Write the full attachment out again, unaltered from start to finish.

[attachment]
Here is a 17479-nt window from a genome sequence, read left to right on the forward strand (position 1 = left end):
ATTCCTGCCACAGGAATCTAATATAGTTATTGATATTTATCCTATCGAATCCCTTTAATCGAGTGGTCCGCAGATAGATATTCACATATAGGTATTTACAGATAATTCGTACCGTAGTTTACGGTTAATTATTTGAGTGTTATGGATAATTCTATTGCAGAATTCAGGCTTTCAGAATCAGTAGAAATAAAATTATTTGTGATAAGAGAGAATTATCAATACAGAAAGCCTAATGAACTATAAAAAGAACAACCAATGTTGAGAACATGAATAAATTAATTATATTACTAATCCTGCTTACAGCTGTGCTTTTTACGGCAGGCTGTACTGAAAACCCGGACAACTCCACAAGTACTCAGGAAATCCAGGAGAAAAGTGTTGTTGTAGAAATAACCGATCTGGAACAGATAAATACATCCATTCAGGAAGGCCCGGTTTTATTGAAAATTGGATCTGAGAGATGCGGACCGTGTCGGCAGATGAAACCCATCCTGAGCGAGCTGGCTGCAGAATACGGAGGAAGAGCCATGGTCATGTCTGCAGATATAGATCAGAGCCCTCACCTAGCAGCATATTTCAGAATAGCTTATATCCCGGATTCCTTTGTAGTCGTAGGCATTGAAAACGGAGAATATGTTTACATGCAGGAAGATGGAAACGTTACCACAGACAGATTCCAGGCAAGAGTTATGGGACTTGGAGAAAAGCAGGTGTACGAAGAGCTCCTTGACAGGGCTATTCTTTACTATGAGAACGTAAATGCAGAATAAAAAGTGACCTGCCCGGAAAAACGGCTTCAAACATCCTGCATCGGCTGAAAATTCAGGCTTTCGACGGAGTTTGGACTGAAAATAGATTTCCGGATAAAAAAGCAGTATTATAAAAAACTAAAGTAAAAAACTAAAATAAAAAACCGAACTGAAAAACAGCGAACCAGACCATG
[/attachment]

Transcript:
Here is a 17479-nt window from a genome sequence, read left to right on the forward strand (position 1 = left end):
ATTCCTGCCACAGGAATCTAATATAGTTATTGATATTTATCCTATCGAATCCCTTTAATCGAGTGGTCCGCAGATAGATATTCACATATAGGTATTTACAGATAATTCGTACCGTAGTTTACGGTTAATTATTTGAGTGTTATGGATAATTCTATTGCAGAATTCAGGCTTTCAGAATCAGTAGAAATAAAATTATTTGTGATAAGAGAGAATTATCAATACAGAAAGCCTAATGAACTATAAAAAGAACAACCAATGTTGAGAACATGAATAAATTAATTATATTACTAATCCTGCTTACAGCTGTGCTTTTTACGGCAGGCTGTACTGAAAACCCGGACAACTCCACAAGTACTCAGGAAATCCAGGAGAAAAGTGTTGTTGTAGAAATAACCGATCTGGAACAGATAAATACATCCATTCAGGAAGGCCCGGTTTTATTGAAAATTGGATCTGAGAGATGCGGACCGTGTCGGCAGATGAAACCCATCCTGAGCGAGCTGGCTGCAGAATACGGAGGAAGAGCCATGGTCATGTCTGCAGATATAGATCAGAGCCCTCACCTAGCAGCATATTTCAGAATAGCTTATATCCCGGATTCCTTTGTAGTCGTAGGCATTGAAAACGGAGAATATGTTTACATGCAGGAAGATGGAAACGTTACCACAGACAGATTCCAGGCAAGAGTTATGGGACTTGGAGAAAAGCAGGTGTACGAAGAGCTCCTTGACAGGGCTATTCTTTACTATGAGAACGTAAATGCAGAATAAAAAGTGACCTGCCCGGAAAAACGGCTTCAAACATCCTGCATCGGCTGAAAATTCAGGCTTTCGACGGAGTTTGGACTGAAAATAGATTTCCGGATAAAAAAGCAGTATTATAAAAAACTAAAGTAAAAAACTAAAATAAAAAACCGAACTGAAAAACAGCGAACCAGACCATG